I am really glad I had her take the Greek class in particular. I think that class alone is responsible for the leaps and bounds she has made in just about every area of her life. Her eyes are open to the world around her in ways she could not have seen without it. I guess that is just a plug in general for taking Ancient Greek, but CLRC can get a kid there!

 

That Byzantine Chant class does look really good, and so does the Celtic one. I didn't realize they were offering it until I went into the music section of the site.

Link to comment
Share on other sites

Jennifer, that is so encouraging to read about your daughter. I know that learning Latin first helps a bit with Greek, so we have that covered.

 

Are the homework assignments on the forum referring back to the questions in the textbook? If not do the students have to do more homework in addition to what's in the textbook? I'm really not trying to avoid work, just trying to see if DD can handle it.

Link to comment
Share on other sites

Jennifer, that is so encouraging to read about your daughter. I know that learning Latin first helps a bit with Greek, so we have that covered.

 

Are the homework assignments on the forum referring back to the questions in the textbook? If not do the students have to do more homework in addition to what's in the textbook? I'm really not trying to avoid work, just trying to see if DD can handle it.

Yes, the homework refers back to the textbook questions. There are also chant sheets that they fill out and chants are supposed to be done several times a week. Dd usually includes the chants as part of her bedtime routine.

 

Dd had not been a part of any outside classes (except for a two-month stint in public 3rd grade) before her Greek class and she survived. Having the teacher's strong support was really key for her. She did not make straight A's, in fact I think she made C's that first year, but like I said before, the value of taking Greek is immeasurable to me. I would rather her make C's and learn a lot than breeze through with A's and learn nothing.

Link to comment
Share on other sites

Aack, Jennifer! We may be having a tough fall semester, but your enthusiasm for Greek and this class is making ME want to enroll MYSELF in this class. I'm going to ask Anne a few more questions specific to DD to see if this is the right year for her to take the class. DD is enrolled in their summer Shakespearan class, so I know how responsive they are with questions.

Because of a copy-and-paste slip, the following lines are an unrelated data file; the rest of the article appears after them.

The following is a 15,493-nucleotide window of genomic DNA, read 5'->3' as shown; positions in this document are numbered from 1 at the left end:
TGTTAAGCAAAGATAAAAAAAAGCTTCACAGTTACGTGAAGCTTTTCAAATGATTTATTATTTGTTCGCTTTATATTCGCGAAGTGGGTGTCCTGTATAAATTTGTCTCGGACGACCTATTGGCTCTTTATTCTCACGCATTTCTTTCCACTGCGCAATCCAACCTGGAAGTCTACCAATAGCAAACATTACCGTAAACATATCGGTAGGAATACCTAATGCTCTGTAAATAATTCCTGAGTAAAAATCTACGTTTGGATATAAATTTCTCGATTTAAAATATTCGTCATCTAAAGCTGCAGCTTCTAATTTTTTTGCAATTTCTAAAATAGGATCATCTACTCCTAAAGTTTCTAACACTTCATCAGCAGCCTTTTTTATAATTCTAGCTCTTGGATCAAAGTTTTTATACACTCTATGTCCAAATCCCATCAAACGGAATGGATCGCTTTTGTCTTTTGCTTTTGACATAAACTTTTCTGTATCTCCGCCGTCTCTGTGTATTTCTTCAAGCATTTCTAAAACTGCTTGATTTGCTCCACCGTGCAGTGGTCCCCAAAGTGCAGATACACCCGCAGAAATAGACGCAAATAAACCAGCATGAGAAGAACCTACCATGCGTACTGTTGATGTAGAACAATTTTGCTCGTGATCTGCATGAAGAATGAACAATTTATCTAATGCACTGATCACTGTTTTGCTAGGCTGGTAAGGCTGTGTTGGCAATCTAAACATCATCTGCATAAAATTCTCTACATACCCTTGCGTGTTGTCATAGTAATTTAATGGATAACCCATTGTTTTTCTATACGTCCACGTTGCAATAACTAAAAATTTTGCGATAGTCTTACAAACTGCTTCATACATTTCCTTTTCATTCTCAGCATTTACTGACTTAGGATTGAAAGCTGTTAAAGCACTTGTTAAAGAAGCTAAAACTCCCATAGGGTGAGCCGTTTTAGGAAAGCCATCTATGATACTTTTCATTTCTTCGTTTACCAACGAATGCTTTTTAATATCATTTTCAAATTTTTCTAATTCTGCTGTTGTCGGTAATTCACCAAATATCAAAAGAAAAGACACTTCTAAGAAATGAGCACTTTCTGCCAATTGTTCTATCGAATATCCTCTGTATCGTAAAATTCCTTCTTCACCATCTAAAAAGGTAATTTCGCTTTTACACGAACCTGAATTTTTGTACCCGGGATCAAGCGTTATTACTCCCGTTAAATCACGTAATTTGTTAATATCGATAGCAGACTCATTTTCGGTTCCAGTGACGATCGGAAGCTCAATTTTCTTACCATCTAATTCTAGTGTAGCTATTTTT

Link to comment
Share on other sites

I have been quite tempted to enroll myself as well, lol. I guess as far as your daughter goes, looking at your long-term goals for her will determine whether you should or shouldn't enroll her. For us, as far as our children are able, the ancient languages are a must.

 

That Shakespearean class looks good, too! Dd fell in love with Shakespeare this year after reading him in her literature class. You will find Miss Schroeder to be an amazing teacher on this front. I believe she is at King's College at Oxford getting her master's degree in Shakespeare studies (she might have just completed it).

 

I found a nice set of the complete works of Shakespeare at a thrift store last week and dd whisked them away as soon as she saw them. :)

Link to comment
Share on other sites

  • 8 years later...

Bringing this back to the top!  Looking for a more secular (or at least not overbearingly Christian) informal logic class for my Orthodox Jewish DS.  We have used Schole in the past and it was good but the two boys who took it in the past it was too Christian for us.  Lots of Evangelical Christian kids and the teacher used lots of Christian examples and the overall feel was not comfortable.

I found the Classical Learning Resource Center and they have a logic class for 8-9th graders.  I emailed them my question but I want to hear more from other real life people.  I see they have lot of Orthodox Christian teachers.

Advice for other logic classes for 8th graders or knowledge about the CLRC?

Link to comment
Share on other sites

My daughter enjoyed her class with CLRC, but in some ways it was despite her classmates’ aggressive Christian behavior. The classes (except for those in the religion dept) seem to be taught secularly, but the students contribute their own views which may be fairly evangelical. My daughter wasn’t particularly sure most of the students even were Orthodox Christians.